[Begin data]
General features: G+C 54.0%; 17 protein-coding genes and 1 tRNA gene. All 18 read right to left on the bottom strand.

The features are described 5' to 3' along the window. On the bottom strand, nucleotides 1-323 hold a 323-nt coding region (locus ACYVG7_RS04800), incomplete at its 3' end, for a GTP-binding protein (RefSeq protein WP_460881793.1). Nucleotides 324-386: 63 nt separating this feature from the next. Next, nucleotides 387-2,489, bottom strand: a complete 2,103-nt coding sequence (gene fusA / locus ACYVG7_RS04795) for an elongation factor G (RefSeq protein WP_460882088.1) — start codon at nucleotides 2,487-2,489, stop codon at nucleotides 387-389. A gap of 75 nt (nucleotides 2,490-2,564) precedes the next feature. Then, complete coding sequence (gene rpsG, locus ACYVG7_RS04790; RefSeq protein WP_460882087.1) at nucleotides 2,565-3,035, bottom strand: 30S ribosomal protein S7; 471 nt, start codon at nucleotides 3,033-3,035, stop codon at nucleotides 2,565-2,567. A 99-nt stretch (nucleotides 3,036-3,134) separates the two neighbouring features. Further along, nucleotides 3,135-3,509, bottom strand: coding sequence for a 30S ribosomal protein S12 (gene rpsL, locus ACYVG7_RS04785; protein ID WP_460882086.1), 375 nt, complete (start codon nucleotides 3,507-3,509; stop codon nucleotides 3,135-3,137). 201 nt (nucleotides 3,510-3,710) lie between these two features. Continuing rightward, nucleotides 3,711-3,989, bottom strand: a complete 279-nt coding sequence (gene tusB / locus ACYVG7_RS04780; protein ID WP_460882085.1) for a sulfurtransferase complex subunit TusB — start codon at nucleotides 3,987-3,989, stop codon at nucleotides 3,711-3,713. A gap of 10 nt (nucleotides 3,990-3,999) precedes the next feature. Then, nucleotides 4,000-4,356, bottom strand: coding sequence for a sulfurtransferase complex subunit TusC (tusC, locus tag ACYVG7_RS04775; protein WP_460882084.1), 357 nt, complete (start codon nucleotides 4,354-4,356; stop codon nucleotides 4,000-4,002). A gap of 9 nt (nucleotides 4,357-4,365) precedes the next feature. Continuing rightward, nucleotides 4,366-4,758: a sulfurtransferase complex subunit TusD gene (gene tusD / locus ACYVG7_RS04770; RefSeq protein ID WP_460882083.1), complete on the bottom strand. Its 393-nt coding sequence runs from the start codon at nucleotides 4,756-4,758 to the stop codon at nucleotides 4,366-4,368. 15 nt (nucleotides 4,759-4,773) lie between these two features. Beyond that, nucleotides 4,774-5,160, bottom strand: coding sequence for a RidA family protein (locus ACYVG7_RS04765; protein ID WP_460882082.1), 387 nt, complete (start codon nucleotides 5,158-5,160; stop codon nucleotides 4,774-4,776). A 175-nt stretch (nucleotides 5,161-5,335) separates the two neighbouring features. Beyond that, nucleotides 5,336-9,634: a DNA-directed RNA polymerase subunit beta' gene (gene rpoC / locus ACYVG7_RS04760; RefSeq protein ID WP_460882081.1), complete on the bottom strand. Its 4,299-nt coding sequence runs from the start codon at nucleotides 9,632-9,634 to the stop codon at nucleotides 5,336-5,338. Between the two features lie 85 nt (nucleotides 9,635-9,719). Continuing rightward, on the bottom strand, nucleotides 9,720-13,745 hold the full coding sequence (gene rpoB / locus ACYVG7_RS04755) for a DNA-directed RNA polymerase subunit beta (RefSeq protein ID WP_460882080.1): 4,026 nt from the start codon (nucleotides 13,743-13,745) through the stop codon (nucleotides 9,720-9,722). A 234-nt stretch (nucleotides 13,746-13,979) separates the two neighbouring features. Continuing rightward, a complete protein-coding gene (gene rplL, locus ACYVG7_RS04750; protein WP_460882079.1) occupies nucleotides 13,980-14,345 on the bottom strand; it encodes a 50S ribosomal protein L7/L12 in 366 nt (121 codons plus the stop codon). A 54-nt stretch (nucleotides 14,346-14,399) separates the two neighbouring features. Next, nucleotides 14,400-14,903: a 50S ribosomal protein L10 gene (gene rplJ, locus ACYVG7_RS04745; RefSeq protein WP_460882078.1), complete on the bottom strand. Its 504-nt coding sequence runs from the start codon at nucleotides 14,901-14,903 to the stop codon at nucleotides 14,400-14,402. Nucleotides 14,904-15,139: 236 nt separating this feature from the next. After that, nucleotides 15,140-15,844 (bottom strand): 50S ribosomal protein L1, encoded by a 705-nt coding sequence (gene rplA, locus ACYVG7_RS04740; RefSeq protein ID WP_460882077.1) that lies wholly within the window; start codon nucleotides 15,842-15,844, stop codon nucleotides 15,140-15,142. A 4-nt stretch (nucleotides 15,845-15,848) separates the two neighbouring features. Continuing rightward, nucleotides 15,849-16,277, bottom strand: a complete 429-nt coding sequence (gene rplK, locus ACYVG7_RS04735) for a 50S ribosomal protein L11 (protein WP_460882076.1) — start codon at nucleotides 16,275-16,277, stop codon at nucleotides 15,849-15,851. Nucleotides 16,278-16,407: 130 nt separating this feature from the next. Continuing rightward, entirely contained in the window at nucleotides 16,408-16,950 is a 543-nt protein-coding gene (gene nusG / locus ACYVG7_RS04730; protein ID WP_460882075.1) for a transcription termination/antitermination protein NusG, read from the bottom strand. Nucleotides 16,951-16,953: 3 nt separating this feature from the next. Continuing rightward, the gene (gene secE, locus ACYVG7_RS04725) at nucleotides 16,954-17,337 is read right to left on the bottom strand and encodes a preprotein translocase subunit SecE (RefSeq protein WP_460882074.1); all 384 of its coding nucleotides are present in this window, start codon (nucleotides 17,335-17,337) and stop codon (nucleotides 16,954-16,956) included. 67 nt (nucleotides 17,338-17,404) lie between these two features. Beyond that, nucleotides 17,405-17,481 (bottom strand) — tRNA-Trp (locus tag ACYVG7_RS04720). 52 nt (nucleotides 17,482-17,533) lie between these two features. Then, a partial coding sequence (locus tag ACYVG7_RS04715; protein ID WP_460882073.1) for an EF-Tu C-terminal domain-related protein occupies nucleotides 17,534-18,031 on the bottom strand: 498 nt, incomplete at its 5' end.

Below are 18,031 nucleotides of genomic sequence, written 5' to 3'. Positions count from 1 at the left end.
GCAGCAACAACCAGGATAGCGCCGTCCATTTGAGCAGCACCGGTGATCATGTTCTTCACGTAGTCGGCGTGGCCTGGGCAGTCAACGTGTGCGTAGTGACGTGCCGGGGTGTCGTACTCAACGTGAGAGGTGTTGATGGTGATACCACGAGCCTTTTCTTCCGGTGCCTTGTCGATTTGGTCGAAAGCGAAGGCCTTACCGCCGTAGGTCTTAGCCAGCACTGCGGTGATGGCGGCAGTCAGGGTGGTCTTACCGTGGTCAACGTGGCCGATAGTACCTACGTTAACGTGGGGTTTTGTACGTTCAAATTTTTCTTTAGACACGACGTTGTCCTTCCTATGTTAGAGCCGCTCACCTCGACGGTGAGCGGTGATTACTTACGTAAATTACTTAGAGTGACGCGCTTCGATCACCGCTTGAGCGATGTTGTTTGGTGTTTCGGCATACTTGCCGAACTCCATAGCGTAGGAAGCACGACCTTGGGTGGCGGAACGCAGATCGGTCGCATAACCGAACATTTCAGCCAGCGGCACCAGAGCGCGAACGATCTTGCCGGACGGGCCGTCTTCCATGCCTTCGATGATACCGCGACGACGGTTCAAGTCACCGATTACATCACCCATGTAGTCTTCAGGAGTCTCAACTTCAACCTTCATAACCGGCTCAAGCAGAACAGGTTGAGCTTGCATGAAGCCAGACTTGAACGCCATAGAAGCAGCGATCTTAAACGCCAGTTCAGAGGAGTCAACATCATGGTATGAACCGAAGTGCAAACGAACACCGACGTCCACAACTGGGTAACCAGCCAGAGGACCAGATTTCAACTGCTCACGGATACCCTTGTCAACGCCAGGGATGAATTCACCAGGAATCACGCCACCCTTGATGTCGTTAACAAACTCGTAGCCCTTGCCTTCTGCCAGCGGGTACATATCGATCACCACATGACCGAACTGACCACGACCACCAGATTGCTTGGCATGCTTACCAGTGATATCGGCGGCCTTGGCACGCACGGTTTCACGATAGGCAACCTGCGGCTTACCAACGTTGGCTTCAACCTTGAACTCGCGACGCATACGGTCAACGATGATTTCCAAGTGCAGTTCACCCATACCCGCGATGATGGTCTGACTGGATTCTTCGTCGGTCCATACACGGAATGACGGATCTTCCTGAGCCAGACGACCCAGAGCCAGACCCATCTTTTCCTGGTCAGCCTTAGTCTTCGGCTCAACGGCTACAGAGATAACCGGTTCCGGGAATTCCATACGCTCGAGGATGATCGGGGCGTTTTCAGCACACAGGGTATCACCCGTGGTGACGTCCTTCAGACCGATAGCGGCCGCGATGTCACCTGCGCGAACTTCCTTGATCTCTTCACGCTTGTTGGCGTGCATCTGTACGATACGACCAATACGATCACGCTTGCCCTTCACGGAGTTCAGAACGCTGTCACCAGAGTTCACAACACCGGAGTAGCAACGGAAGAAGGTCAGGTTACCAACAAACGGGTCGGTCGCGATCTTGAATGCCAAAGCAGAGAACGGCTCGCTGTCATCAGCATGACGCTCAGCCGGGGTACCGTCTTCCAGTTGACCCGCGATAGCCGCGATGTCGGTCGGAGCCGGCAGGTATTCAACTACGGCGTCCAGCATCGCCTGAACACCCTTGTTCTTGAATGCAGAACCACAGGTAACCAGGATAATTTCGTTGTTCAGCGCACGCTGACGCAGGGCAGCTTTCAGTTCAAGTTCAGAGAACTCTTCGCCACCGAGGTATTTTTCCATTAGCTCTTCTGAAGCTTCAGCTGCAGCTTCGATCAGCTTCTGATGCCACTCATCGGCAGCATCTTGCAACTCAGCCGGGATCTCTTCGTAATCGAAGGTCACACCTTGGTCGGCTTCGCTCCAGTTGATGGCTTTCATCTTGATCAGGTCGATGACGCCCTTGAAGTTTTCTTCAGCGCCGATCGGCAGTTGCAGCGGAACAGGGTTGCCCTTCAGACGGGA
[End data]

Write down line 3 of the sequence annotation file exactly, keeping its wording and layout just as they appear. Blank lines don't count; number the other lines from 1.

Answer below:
Below are 18,031 nucleotides of genomic sequence, written 5' to 3'. Positions count from 1 at the left end.